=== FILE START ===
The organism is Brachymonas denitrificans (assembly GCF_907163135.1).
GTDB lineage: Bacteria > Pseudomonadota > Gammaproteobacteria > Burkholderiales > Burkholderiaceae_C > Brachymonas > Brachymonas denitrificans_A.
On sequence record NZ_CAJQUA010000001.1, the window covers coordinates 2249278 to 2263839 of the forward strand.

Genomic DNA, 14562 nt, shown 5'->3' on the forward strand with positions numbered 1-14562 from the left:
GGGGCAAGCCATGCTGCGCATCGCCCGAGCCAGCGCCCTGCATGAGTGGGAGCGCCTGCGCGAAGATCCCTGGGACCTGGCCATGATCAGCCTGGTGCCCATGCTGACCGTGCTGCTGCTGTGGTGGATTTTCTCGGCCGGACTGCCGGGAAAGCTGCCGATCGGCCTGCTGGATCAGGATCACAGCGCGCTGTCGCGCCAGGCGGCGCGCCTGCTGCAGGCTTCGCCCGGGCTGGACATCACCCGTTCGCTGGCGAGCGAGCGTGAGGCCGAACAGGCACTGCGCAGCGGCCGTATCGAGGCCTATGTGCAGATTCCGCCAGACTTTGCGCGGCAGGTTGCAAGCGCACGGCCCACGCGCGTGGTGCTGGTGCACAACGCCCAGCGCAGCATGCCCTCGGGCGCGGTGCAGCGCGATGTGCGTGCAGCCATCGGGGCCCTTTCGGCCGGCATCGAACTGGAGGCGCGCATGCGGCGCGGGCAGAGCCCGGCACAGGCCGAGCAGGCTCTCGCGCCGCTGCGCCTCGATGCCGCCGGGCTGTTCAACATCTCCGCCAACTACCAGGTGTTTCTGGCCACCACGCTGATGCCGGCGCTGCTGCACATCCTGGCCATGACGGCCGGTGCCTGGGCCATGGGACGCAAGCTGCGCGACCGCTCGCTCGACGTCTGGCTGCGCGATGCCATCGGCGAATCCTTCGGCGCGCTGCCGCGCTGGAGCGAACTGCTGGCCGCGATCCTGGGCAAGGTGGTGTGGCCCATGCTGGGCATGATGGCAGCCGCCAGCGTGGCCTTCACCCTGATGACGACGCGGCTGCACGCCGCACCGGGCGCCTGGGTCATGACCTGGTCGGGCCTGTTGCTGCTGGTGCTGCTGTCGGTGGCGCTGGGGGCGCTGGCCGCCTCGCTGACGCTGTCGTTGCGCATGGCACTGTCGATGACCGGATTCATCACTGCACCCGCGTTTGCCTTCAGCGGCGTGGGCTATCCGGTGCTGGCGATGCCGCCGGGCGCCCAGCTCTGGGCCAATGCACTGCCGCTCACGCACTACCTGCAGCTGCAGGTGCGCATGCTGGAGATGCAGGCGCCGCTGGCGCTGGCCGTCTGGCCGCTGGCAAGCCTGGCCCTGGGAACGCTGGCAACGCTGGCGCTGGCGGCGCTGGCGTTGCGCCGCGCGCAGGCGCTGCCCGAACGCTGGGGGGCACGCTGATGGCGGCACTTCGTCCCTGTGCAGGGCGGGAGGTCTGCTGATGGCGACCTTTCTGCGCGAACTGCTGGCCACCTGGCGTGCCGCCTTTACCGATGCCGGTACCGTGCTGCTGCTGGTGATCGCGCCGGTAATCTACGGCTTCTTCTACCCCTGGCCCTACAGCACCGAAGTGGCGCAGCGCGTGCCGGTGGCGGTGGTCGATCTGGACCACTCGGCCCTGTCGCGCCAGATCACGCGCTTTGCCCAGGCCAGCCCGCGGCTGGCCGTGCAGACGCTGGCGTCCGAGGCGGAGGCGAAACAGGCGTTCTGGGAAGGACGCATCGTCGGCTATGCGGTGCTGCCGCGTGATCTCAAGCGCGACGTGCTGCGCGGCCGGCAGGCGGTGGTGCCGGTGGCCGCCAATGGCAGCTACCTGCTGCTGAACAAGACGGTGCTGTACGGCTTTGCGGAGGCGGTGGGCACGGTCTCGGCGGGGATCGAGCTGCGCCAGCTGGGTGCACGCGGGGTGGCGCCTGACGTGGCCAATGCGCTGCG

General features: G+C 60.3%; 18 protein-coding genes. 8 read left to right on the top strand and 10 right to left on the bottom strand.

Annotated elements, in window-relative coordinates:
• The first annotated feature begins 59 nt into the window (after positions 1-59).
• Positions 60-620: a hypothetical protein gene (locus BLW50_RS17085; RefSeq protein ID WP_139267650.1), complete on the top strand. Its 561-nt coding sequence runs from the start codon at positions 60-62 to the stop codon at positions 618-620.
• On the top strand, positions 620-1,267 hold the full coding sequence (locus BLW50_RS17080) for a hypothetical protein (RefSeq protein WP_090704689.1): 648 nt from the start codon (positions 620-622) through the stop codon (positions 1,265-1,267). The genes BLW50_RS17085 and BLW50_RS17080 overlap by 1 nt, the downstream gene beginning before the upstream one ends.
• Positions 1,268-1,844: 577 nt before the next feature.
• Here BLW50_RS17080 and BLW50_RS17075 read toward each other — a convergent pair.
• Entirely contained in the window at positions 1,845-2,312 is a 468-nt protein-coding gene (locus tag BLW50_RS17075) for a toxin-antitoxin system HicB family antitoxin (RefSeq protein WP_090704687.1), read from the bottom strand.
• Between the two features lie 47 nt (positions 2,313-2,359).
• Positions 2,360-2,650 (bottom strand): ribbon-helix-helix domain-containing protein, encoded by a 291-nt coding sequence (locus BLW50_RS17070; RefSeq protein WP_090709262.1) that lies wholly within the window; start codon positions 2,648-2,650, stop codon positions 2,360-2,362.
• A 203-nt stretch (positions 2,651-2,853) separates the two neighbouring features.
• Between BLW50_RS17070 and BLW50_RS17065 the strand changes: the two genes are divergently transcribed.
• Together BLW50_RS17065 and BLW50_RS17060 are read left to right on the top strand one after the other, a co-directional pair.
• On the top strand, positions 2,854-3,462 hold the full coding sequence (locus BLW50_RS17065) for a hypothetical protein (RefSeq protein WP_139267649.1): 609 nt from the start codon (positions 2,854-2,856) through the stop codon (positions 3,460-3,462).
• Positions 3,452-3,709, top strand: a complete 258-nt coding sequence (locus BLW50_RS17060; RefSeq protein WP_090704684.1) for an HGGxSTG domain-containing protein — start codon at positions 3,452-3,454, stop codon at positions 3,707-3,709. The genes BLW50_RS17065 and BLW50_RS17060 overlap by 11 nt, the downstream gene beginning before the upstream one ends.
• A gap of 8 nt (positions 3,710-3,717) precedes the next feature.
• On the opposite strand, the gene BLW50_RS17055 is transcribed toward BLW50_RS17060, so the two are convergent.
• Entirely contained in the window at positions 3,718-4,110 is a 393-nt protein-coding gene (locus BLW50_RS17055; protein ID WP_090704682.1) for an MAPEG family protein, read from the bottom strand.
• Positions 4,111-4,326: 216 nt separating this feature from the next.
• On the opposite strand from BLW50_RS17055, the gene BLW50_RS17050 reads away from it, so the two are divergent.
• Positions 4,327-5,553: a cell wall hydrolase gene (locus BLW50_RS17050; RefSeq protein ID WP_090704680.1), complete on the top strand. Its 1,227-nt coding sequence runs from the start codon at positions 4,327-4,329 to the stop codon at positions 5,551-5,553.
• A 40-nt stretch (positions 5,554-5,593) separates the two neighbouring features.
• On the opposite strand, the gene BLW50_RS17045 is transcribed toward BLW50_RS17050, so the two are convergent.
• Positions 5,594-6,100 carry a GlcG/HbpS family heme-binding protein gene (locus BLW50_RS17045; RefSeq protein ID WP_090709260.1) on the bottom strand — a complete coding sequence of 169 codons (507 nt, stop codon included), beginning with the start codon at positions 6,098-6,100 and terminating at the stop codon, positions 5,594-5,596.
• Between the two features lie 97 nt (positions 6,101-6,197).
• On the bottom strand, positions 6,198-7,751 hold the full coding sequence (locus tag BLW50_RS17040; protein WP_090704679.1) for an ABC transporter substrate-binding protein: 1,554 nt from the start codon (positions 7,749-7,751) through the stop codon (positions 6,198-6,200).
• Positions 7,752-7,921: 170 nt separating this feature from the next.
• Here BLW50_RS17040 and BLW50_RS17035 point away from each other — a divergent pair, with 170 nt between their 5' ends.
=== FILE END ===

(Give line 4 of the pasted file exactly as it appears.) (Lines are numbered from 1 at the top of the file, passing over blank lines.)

Genomic DNA, 14562 nt, shown 5'->3' on the forward strand with positions numbered 1-14562 from the left: